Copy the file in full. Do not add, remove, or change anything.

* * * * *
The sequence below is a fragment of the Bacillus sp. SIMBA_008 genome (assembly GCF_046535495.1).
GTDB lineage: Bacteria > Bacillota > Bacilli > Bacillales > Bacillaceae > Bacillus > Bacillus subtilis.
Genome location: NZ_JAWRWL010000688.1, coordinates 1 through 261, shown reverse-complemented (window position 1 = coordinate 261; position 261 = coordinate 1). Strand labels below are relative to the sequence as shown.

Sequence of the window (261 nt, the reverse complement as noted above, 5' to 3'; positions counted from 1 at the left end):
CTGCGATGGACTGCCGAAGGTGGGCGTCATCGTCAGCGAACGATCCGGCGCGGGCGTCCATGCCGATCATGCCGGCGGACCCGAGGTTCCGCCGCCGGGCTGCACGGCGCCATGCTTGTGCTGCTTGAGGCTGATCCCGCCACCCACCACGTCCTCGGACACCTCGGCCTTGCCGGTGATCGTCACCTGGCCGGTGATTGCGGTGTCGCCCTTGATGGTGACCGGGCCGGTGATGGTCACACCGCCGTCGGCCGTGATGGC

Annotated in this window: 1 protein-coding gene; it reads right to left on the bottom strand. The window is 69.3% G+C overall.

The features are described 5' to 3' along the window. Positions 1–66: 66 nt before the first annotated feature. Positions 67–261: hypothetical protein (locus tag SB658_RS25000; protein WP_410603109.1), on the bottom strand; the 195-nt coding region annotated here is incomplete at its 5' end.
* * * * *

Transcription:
The sequence below is a fragment of the Bacillus sp. SIMBA_008 genome (assembly GCF_046535495.1).
GTDB lineage: Bacteria > Bacillota > Bacilli > Bacillales > Bacillaceae > Bacillus > Bacillus subtilis.
Genome location: NZ_JAWRWL010000688.1, coordinates 1 through 261, shown reverse-complemented (window position 1 = coordinate 261; position 261 = coordinate 1). Strand labels below are relative to the sequence as shown.

Sequence of the window (261 nt, the reverse complement as noted above, 5' to 3'; positions counted from 1 at the left end):
CTGCGATGGACTGCCGAAGGTGGGCGTCATCGTCAGCGAACGATCCGGCGCGGGCGTCCATGCCGATCATGCCGGCGGACCCGAGGTTCCGCCGCCGGGCTGCACGGCGCCATGCTTGTGCTGCTTGAGGCTGATCCCGCCACCCACCACGTCCTCGGACACCTCGGCCTTGCCGGTGATCGTCACCTGGCCGGTGATTGCGGTGTCGCCCTTGATGGTGACCGGGCCGGTGATGGTCACACCGCCGTCGGCCGTGATGGC

Annotated in this window: 1 protein-coding gene; it reads right to left on the bottom strand. The window is 69.3% G+C overall.

The features are described 5' to 3' along the window. Positions 1–66: 66 nt before the first annotated feature. Positions 67–261: hypothetical protein (locus tag SB658_RS25000; protein WP_410603109.1), on the bottom strand; the 195-nt coding region annotated here is incomplete at its 5' end.